When we first begin our exploration of winegrowing areas of France, we study them as parts of larger regions. For instance, we learn that Pauillac is part of the larger Bordeaux region, Gigondas part of the Rhône, and so on. Thus, we learn about Chablis as a subset of Burgundy, even though it is geographically removed from the Côte d’Or. We learn about the Aube as part of Champagne, even though it is quite a bit south of the Côte des Blancs and other areas. We study as well the Central Vineyards of the Loire as the eastern outlier of the greater Loire viticultural region. Champagne, Burgundy and the Loire, however, are all tied together by their geologic roots -- sharing the distinctive lithology and the resultant soils of the Kimmeridgian. This sequence was dubbed the “Kimmeridgian Chain” by the late James E. Wilson in his excellent 1998 book, Terroir.
The legend of the Kimmeridgian has assumed mythical proportions in wine circles. Exalted as the bedrock and soil source of Grand Cru Chablis, the mere suggestion of Kimmeridgian origins brings knowing nods among wine aficionados. There is a presumption here of a more absolute entity than close inspection will support. The term Kimmeridgian is a label that is applied to a sequence of rocks of a specific age. The actual components of those rocks can vary substantially from place to place. The surface exposures of the Kimmeridgian span hundreds of miles and it is easy to understand that the landscapes and weather during Kimmeridgian times were no more uniform than they are today, and that we should expect noticeable differences over great distances.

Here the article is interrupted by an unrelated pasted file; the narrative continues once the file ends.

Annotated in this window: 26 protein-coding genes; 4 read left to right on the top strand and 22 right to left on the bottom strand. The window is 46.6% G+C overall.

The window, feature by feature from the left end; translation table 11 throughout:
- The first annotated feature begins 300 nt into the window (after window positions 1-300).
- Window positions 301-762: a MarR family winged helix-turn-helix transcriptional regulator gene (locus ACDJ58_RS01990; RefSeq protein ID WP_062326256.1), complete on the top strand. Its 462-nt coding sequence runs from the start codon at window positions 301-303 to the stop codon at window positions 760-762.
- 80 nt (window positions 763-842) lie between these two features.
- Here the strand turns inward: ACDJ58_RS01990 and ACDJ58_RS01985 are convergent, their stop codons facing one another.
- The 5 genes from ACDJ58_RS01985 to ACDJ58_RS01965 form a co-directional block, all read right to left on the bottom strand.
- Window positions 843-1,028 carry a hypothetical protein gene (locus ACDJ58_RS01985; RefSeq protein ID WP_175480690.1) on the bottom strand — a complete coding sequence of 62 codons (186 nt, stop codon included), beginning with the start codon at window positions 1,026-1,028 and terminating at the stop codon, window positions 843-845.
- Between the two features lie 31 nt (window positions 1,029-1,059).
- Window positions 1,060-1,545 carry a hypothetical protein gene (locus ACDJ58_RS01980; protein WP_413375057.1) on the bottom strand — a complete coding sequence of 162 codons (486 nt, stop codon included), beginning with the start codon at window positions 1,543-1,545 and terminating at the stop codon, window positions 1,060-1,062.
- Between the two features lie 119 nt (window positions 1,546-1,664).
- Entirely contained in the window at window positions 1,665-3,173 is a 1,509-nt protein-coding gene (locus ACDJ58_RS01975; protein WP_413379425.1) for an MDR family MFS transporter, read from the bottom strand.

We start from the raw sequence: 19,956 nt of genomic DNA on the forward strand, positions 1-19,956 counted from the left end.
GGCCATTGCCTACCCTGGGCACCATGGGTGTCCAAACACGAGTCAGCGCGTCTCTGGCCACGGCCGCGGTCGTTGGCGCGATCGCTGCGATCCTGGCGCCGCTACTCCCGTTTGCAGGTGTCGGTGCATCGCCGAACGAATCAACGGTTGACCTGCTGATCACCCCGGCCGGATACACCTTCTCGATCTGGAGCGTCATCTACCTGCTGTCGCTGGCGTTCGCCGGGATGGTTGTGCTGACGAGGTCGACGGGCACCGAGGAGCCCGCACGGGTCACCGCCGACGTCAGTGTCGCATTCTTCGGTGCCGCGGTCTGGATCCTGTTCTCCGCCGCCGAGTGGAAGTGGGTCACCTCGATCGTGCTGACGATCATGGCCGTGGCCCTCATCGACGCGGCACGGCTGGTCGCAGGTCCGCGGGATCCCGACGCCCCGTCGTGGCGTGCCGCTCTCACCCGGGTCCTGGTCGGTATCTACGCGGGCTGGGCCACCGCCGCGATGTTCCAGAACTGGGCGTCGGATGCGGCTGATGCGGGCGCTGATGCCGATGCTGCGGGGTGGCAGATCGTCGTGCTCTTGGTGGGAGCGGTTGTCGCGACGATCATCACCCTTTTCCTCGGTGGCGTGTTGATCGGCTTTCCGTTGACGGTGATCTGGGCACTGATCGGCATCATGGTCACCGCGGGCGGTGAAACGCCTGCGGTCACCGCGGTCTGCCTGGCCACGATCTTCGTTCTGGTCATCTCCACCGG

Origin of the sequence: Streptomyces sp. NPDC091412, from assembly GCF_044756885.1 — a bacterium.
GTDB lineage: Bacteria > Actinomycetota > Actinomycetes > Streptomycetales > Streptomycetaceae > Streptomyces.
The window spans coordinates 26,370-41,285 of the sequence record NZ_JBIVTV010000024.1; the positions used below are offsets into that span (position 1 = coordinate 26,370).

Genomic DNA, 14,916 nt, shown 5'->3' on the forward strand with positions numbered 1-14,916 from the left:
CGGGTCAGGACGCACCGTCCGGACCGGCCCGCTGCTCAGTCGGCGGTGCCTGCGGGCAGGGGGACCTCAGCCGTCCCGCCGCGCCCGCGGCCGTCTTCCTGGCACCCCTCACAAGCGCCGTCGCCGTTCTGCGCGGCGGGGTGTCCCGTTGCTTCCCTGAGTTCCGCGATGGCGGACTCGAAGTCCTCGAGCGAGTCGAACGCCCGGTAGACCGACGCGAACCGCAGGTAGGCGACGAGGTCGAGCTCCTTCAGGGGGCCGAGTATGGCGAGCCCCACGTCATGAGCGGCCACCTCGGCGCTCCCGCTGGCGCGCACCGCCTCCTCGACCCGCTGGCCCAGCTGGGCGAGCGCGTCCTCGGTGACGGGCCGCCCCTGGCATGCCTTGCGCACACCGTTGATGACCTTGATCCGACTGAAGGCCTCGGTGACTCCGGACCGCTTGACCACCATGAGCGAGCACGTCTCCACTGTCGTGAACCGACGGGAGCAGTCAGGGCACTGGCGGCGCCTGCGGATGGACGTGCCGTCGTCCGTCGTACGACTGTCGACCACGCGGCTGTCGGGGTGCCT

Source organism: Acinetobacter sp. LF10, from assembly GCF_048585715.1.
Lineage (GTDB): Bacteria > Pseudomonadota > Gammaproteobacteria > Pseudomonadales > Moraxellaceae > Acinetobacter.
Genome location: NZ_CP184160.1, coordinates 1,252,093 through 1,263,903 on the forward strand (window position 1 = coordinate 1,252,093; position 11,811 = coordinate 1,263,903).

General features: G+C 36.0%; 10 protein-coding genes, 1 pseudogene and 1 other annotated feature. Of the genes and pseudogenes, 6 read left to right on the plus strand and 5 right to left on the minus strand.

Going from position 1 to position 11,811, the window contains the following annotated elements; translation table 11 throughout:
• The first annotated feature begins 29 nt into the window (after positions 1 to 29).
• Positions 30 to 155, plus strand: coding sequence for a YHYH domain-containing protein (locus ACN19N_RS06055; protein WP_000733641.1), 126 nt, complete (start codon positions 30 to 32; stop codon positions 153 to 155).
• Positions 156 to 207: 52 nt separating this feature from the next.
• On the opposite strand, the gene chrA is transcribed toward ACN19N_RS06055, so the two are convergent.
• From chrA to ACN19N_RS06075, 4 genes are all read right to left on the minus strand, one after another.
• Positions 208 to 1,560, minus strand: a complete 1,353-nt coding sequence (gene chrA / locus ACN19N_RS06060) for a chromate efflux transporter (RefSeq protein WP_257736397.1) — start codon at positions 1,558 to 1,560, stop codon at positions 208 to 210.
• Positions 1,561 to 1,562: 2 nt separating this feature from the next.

Let’s look at the Kimmeridgian from a geologic perspective, so we can get a better sense of why this particular formation is so conducive to quality wine production. Understanding geologic time is a struggle for most who have not devoted a lot of time to geologic studies. If a human lives a hundred years, it’s considered a long life. It is natural to consider our observations on the scale of our temporal existence. Thus, processes that take millions of years to transform the physical world are rather incomprehensible. We presume that the earth is stable. In a human lifetime, that is generally true -- we only catch an occasional glimpse of the sometimes-cataclysmic geologic forces at work. In a geologic sense, however, the earth is a dynamic and ever-moving sphere, with massive forces competing for ascendance over each other.
John McPhee, in his book Annals of the Former World captures the conundrum of understanding geologic time quite well:
“Numbers do not seem to work well with regard to deep time. Any number above a couple of thousand years--fifty thousand, fifty million--will with nearly equal effect awe the imagination to the point of paralysis.”
That summarizes the common reaction of individuals when they read that a mountain, or fossil, or other geologic artifact is 100 million years old. To help grasp the meaning of geologic time in a philosophic sense, McPhee suggests:
“If you free yourself from the conventional reaction to a quantity like a million years, you free yourself a bit from the boundaries of human time. And then in a way you do not live at all, but in another way you live forever.”
As geologists, freed from the boundaries of human time, we learn about the Kimmeridgian as both a specific rock formation and a time horizon -- an Age within the Late Jurassic Epoch of the Jurassic Period of the Mesozoic Era of the Phanerozoic Eon.
Kimmeridgian Exposure at Kimmeridge Bay